from your own desired profit, you shouldn’t always go with.
II. Value-based pricing
Why charge low when the value of your product is high? This is the basic underlying idea behind this
strategy. And brands like Apple, Louis Vuitton, and Gucci champion it.
Here, you must focus on the value that your product is offering to the customers. While perfect for
the luxury brands, this pricing strategy can also work decently with essential goods, caeteris paribus.
You need to do thorough market research and customer analysis before going ahead with this
strategy, factoring the value of your product (which would also depend on your branding strategy)
for a particular customer on a given period of time.
For example, if you’re offering an umbrella, people would buy it more in autumn than in winter.
Also, if you’re offering a colorful umbrella that likely costs more than the black-white ones, it might not suit the budget of all consumers. But since it’s raining, will the person buy from you or not,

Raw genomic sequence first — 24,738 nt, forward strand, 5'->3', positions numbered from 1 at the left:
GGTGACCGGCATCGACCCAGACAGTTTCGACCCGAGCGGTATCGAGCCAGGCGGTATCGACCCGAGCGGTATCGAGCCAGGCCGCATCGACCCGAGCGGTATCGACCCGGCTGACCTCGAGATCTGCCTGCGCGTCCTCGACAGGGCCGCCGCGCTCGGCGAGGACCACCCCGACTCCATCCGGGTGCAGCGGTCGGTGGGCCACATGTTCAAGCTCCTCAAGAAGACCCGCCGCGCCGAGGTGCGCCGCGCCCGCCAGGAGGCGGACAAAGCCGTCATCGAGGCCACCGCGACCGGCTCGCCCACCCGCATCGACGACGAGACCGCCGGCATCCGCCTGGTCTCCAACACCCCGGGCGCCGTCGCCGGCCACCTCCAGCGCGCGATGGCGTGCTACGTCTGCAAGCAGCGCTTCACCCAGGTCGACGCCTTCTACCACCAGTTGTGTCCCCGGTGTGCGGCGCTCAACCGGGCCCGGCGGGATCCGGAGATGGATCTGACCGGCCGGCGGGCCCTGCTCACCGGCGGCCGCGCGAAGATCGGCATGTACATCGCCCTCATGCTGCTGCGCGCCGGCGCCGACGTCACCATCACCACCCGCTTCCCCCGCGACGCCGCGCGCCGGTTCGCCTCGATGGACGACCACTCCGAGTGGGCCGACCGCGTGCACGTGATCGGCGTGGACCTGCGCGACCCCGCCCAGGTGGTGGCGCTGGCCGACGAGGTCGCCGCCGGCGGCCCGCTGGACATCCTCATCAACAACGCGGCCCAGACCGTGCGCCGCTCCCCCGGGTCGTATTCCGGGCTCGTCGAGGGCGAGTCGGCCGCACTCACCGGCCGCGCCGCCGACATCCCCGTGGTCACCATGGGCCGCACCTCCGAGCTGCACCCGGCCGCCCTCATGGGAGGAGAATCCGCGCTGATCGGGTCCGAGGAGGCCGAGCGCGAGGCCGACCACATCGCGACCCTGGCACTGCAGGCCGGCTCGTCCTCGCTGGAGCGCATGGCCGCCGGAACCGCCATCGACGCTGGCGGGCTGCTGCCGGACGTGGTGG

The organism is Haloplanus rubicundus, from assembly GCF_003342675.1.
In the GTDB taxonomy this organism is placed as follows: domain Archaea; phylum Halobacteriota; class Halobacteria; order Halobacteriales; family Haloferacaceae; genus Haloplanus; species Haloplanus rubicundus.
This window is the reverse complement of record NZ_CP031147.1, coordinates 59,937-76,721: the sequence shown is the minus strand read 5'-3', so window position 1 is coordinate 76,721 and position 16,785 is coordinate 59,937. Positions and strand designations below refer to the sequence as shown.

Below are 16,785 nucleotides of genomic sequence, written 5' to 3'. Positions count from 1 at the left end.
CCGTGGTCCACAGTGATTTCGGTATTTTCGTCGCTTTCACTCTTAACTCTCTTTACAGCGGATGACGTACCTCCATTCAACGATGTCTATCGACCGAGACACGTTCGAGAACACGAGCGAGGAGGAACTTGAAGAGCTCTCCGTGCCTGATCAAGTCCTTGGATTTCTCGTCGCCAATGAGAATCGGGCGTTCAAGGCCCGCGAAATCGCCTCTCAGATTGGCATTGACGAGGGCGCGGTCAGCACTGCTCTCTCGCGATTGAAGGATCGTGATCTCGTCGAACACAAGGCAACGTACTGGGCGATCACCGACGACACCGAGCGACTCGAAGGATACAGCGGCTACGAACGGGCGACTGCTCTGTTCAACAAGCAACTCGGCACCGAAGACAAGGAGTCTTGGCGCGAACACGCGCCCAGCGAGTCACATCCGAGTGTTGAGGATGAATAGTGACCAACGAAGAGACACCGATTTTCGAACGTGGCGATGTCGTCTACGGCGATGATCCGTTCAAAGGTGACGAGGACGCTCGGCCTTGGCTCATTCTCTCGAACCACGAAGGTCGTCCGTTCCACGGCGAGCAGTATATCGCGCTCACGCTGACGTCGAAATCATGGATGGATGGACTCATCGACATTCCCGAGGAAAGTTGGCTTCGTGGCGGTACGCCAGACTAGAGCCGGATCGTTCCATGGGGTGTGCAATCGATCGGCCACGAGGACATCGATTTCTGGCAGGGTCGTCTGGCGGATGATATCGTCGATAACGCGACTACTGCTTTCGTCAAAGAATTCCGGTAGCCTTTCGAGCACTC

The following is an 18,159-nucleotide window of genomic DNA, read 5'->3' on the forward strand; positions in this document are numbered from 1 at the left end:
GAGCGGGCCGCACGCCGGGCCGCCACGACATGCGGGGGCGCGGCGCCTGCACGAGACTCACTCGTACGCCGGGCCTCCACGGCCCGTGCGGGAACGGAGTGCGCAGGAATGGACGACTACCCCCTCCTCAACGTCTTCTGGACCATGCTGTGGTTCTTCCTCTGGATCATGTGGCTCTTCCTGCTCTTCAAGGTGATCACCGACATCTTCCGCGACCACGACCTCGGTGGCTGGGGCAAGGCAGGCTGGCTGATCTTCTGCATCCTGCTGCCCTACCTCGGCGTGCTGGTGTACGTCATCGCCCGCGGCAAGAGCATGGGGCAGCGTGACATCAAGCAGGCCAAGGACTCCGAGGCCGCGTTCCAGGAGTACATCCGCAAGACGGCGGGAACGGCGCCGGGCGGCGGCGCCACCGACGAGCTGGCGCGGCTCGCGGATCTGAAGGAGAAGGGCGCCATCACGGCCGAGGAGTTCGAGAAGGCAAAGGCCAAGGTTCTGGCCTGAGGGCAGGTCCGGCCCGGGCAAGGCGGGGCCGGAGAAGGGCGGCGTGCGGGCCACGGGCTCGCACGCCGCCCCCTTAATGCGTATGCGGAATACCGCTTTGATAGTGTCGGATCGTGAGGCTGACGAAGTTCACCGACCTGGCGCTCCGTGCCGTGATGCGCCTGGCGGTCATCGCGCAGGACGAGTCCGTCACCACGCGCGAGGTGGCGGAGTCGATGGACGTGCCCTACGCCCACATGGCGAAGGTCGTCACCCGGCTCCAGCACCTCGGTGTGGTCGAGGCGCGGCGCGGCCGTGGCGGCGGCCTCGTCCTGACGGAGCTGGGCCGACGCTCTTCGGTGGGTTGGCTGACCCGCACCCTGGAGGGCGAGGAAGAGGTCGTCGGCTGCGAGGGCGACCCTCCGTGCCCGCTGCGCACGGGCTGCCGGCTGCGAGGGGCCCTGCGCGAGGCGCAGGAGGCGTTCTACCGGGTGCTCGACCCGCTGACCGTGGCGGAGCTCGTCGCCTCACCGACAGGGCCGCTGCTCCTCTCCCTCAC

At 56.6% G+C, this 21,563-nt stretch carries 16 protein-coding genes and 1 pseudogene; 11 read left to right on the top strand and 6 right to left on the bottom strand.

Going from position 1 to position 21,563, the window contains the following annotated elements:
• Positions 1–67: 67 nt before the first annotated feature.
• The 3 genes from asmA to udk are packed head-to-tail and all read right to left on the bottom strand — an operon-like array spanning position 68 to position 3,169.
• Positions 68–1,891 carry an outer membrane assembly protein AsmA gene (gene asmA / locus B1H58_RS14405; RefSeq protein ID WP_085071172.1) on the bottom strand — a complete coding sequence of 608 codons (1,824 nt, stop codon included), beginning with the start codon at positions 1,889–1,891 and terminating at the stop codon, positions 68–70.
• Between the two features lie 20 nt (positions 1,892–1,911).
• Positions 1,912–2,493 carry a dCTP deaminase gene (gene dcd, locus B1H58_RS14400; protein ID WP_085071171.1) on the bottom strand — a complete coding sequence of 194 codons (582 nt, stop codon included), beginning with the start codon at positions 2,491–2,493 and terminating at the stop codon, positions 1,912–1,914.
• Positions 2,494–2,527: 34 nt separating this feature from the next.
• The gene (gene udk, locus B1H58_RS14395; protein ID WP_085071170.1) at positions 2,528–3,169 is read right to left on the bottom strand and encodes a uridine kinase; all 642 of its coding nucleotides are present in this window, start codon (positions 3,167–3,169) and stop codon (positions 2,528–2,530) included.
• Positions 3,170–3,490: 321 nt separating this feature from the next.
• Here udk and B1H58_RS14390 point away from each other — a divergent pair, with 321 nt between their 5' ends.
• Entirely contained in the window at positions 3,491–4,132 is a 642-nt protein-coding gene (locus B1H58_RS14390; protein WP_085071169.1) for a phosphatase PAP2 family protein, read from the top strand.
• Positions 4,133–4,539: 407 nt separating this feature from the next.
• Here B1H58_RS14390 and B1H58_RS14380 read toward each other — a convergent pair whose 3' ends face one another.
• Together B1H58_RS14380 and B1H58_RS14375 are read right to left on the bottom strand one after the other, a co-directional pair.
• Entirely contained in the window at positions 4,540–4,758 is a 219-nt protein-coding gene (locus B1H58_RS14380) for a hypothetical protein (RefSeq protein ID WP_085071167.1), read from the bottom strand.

depends on his budget, urgency in need, as well as your competitors nearby.
Without any doubt, this pricing strategy is quite complex to mechanize. It would require a lot of your
III. Competitor-driven pricing
Here at ChannelSale, we have always been a firm believer that competitors can be a great source to
learn from and be motivated to reach new heights. This is what we say to all new online sellers, who
often feel lost even when with the best multi-channel e-commerce solution.
Back to the topic, competitor-driven pricing is pricing your products according to your competitors’.
You monitor the price at which your direct competitors are selling their products at, and then make
your decisions accordingly.
If they are selling low, you sell low, or lower. If they are selling high, after analyzing their sales
performance, you, too, sell high, or higher. Easy-peasy.
IV. Target-based pricing
This pricing strategy is a darling to startups whose initial focus remains to cross the break-even